Phase 3: offset the mapping to the texture centre
V=V+0.5 (or simply divide by pi instead of 2pi at phase2)

Phase 4: calculating the pixel XY from the UV floats
where Xmax and Ymax are the dimensions of the source texture.


Have a nice day :)
Posted on 2003-01-08 03:10:57 by Homer
Well thank you

but your methods look like more complicated than my own :)

ie for methods B and C you calculate 2 SQRTs while i only take one
and you also take "inverse sine function" (i guess that is arcsinus()? ) ... however FPU can not do such a function (without breaking it into other aka arctangent() functions).

Method A looks pretty much like my first try ;)

But i have noticed that with a bigger Field of View or skewing the camera left/right one can clearely see that it is not ok, only a small area of the sphere is mapped... looks aparently ok seen from the front of the sphere in a narrow angle.
Posted on 2003-01-08 14:34:30 by BogdanOntanu
Let's transpose the function to reduce the math...
We'll also use the /pi method to eliminate the +.50 offsetting step...
For future reference, inverse functions are simply 1/Fn ...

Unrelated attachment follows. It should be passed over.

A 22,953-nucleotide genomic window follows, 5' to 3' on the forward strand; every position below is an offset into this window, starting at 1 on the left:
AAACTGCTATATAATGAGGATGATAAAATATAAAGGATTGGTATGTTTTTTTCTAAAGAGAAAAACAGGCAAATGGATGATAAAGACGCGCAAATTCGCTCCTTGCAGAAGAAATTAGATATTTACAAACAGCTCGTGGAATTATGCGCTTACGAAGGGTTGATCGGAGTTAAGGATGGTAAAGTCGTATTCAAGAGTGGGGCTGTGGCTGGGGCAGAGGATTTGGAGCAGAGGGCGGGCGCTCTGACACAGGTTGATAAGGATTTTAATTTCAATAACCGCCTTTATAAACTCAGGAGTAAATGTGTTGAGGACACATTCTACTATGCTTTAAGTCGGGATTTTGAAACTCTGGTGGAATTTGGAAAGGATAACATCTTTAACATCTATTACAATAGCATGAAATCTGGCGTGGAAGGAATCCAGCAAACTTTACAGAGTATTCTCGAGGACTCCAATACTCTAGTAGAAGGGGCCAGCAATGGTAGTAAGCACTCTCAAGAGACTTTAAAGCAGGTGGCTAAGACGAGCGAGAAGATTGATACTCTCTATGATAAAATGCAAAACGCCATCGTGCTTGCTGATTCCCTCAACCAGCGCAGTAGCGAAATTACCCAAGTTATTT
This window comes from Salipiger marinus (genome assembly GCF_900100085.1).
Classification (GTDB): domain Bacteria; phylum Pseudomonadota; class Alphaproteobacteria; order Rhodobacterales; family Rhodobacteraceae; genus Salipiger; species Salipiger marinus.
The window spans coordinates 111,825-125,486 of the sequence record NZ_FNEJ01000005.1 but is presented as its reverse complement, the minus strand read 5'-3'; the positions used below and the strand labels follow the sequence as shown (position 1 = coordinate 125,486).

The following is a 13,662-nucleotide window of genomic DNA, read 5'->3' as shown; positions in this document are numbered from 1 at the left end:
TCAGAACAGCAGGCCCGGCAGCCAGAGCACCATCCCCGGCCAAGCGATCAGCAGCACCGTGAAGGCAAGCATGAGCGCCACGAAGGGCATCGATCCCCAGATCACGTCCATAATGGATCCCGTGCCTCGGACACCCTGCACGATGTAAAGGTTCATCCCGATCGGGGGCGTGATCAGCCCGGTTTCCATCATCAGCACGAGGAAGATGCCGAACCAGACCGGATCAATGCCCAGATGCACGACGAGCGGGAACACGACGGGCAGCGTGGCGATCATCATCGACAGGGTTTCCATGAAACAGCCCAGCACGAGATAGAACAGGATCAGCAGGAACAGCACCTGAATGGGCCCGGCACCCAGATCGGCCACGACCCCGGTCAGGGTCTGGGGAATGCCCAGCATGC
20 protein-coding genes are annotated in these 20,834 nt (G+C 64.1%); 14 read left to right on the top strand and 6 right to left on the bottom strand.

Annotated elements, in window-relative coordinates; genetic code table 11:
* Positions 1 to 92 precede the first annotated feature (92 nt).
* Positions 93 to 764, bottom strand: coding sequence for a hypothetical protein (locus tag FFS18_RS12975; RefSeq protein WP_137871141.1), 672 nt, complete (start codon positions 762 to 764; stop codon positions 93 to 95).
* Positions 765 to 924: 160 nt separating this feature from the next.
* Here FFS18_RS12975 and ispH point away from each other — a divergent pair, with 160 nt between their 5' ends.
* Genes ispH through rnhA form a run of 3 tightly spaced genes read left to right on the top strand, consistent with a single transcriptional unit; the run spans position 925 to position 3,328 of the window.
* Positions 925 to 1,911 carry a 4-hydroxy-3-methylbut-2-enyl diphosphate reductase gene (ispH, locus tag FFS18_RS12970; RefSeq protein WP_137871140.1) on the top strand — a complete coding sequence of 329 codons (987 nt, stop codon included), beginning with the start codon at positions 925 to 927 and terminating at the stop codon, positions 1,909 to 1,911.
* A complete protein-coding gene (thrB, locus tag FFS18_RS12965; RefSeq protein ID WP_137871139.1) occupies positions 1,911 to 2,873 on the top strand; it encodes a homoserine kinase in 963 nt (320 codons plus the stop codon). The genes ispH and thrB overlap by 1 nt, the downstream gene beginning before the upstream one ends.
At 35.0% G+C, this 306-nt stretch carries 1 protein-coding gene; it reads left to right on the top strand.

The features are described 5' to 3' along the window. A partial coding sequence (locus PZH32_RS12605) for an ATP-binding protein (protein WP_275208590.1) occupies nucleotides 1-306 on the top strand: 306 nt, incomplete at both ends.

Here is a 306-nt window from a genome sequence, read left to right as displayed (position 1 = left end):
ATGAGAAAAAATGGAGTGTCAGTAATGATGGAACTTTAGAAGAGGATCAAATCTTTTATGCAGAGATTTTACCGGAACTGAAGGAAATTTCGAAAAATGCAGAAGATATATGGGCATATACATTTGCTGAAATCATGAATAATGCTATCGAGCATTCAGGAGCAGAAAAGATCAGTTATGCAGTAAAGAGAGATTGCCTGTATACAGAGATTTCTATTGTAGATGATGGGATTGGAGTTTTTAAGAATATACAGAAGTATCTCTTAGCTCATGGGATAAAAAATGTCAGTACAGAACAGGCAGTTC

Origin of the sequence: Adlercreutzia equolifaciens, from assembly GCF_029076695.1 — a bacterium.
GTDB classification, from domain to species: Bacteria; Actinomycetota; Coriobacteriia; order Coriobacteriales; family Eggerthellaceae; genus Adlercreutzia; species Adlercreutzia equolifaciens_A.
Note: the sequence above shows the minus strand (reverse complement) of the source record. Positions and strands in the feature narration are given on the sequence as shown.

Let's look at a case:
U=('tan y/x)/pi

We can see 'tan y/x as 1/(tan y/x)
Note that rather than calculating tan y/x and then inverting it, we can perform the inversion at the start...

therefore U=(x/tan y) /pi

Anytime we have 1/A/B we can invert to produce B/A.
So my formula for Method A becomes:
U=(x/tan y) / pi
V=(x/tan z) / pi

That looks much nicer, doesn't it? :)
Posted on 2003-01-08 22:31:12 by Homer
Yes much more nicer ;)

i did not know that 'tan(x) == 1/tan(x)

I will check out how it looks
Posted on 2003-01-09 04:30:52 by BogdanOntanu
Just spent a week with the dolphins at the fabulous Monkey Mia resort in Australia.
Was wondering if you'd tried out that lil trig hack, and if so, how did it compare speedwise?
Posted on 2003-01-16 07:02:49 by Homer
Sorry i have not reached that testing phase...since i have fixed my own i used that...
But i will ... :P

Anyway the source code will be available for you to test your own optimizations soon
I just have to arrange it a little (it is a mess)
Posted on 2003-01-17 10:14:39 by BogdanOntanu